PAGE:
Over the last decade, stewardship and sustainability have evolved rapidly, driven by a mixture of growing investor demand (asset owners), increased sophistication to manage risk (asset managers), improved reporting (companies) and enhanced regulation (policymakers). As we look into 2023, we expect further evolution in these areas with an increased focus on real-world impact.
Impact investing has become significantly more prominent as investors focus on the intentionality of their investments and seek to generate positive impact alongside financial returns. We expect that investors will look at the role of public equites in generating impact as a key focus for 2023.
Climate will remain a key issue next year with an increased sense of urgency for action as the window for limiting climate change rapidly closes. We see an enhanced focus from regulators (e.g., emissions reporting and, in some cases, mandatory reporting through the Task Force on Climate-Related Financial Disclosures) and investors through the potential expansion of collaborative engagements (e.g., Climate Action 100+). Biodiversity is a related, but separate, issue supported by the emergence of new reporting frameworks, and we expect to see progress in this area over the course of 2023.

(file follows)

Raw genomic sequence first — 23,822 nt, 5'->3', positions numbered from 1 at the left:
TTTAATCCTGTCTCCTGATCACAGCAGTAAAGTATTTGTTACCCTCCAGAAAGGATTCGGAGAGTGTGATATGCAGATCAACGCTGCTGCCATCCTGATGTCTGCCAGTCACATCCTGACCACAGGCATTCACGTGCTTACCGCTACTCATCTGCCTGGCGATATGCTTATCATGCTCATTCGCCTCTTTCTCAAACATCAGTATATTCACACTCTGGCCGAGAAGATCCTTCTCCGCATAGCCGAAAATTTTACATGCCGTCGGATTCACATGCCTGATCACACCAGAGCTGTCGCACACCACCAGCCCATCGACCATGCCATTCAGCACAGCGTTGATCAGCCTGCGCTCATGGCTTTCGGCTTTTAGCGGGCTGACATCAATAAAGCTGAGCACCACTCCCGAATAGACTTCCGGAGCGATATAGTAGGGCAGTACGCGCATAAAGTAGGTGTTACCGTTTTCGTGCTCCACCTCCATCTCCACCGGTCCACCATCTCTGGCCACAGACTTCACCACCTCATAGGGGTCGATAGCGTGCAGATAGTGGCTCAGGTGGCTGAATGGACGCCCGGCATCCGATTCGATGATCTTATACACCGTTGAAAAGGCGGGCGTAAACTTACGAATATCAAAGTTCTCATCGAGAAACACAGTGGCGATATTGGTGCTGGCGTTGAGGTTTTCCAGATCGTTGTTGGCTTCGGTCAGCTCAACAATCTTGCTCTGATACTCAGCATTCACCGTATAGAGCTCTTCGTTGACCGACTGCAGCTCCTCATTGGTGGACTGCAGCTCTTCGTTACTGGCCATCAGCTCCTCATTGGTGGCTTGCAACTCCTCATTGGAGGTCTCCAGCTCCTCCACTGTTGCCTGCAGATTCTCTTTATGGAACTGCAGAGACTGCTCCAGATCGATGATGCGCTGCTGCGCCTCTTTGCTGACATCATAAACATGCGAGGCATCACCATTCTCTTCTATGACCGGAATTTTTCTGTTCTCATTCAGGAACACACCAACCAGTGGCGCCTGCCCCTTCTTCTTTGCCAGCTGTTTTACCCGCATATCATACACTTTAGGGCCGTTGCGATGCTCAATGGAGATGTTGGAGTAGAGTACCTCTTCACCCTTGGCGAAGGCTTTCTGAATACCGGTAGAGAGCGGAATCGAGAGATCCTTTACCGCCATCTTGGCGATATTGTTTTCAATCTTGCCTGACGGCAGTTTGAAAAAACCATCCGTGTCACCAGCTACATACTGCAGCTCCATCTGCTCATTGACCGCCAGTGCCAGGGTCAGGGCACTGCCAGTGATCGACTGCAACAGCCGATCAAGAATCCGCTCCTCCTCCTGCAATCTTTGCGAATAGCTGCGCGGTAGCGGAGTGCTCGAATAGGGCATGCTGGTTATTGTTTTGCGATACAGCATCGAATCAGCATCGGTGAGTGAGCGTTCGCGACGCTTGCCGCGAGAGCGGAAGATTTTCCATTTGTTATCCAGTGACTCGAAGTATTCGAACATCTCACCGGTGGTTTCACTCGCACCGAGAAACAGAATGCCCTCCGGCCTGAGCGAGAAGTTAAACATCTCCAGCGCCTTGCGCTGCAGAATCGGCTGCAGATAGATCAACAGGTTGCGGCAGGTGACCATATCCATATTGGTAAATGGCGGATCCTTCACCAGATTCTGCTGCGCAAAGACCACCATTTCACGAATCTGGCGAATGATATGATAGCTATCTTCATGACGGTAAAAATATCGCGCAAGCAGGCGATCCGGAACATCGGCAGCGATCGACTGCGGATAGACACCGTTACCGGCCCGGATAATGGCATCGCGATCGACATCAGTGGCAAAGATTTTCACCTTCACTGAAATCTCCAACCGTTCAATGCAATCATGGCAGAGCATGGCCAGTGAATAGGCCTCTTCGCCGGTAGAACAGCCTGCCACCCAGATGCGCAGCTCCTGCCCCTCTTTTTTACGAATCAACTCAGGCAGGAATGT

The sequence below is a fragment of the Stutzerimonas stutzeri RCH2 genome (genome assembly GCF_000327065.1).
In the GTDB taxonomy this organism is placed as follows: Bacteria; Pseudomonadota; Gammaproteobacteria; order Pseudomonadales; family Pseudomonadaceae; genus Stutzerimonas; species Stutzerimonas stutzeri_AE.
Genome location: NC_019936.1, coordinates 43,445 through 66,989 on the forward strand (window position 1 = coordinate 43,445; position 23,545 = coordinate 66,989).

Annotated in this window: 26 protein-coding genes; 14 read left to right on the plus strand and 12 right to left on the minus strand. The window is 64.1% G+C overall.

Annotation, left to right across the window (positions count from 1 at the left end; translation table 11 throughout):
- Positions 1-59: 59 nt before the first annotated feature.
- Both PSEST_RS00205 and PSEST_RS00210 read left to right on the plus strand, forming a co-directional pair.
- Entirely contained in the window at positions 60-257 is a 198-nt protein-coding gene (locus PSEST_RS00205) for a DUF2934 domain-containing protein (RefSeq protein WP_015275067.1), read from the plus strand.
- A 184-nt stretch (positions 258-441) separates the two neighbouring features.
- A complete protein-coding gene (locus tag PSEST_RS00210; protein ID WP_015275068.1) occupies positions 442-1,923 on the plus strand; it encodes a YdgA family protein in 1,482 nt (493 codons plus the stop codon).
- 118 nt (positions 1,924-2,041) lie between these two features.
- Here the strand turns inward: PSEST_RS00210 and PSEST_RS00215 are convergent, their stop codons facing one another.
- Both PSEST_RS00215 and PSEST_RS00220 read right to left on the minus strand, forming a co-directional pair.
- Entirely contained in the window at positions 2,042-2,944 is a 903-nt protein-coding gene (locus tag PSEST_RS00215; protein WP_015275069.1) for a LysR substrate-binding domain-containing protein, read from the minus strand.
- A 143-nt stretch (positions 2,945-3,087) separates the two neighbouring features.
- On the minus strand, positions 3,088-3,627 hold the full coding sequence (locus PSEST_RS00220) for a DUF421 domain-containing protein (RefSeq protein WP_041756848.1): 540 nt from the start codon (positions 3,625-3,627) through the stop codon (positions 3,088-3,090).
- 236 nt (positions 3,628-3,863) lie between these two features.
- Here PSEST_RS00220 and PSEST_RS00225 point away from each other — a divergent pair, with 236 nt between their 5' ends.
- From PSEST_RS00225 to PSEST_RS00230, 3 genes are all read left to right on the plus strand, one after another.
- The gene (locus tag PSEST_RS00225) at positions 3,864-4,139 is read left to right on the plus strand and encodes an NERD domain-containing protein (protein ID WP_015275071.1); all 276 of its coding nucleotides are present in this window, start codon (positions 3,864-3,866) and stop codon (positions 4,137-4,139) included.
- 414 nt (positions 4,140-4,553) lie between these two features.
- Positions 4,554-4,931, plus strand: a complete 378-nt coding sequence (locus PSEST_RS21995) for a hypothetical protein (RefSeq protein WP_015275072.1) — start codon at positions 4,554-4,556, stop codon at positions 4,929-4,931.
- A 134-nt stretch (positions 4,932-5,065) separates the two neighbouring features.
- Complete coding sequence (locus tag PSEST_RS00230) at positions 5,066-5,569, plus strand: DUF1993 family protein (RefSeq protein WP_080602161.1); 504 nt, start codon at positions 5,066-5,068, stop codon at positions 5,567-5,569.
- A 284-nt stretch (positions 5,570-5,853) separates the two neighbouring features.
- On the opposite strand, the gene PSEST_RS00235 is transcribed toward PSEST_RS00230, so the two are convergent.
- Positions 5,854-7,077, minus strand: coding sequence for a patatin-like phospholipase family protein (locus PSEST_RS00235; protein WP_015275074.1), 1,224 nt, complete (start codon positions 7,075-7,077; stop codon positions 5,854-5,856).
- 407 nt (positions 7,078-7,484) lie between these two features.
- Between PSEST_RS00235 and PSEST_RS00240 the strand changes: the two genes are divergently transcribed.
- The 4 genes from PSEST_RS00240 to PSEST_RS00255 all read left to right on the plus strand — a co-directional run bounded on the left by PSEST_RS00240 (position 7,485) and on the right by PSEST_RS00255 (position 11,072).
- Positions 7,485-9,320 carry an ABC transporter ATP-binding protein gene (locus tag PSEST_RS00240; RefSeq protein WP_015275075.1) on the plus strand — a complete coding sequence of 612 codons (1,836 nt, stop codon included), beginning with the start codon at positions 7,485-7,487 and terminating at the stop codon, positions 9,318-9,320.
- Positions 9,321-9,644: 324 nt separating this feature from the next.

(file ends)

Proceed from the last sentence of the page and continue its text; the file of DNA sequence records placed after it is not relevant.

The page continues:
Human rights, social issues and inequality will have increased prominence as stewardship topics, and we are also seeing the emergence of regulation in this space. In December 2022, the Principles for Responsible Investment launched a collaborative engagement on human rights and social issues called Advance, which is backed by more than $30 trillion in AUM.
In 2023, asset managers will be asked to demonstrate their authenticity in managing sustainability and stewardship risks on behalf of investors. In the United Kingdom, we will see the emergence of the Sustainability Disclosure Regulation (SDR), which aims to tackle greenwashing and will set a very high bar for products to be called sustainable. In Europe, we expect continued tightening of regulation around how funds are categorized. Finally, in the United States, we should see the next stage of the emerging naming and disclosures regime on environmental, social and governance-labeled products. These developments will be critical for asset managers to effectively deliver the products and the outcomes that investors seek.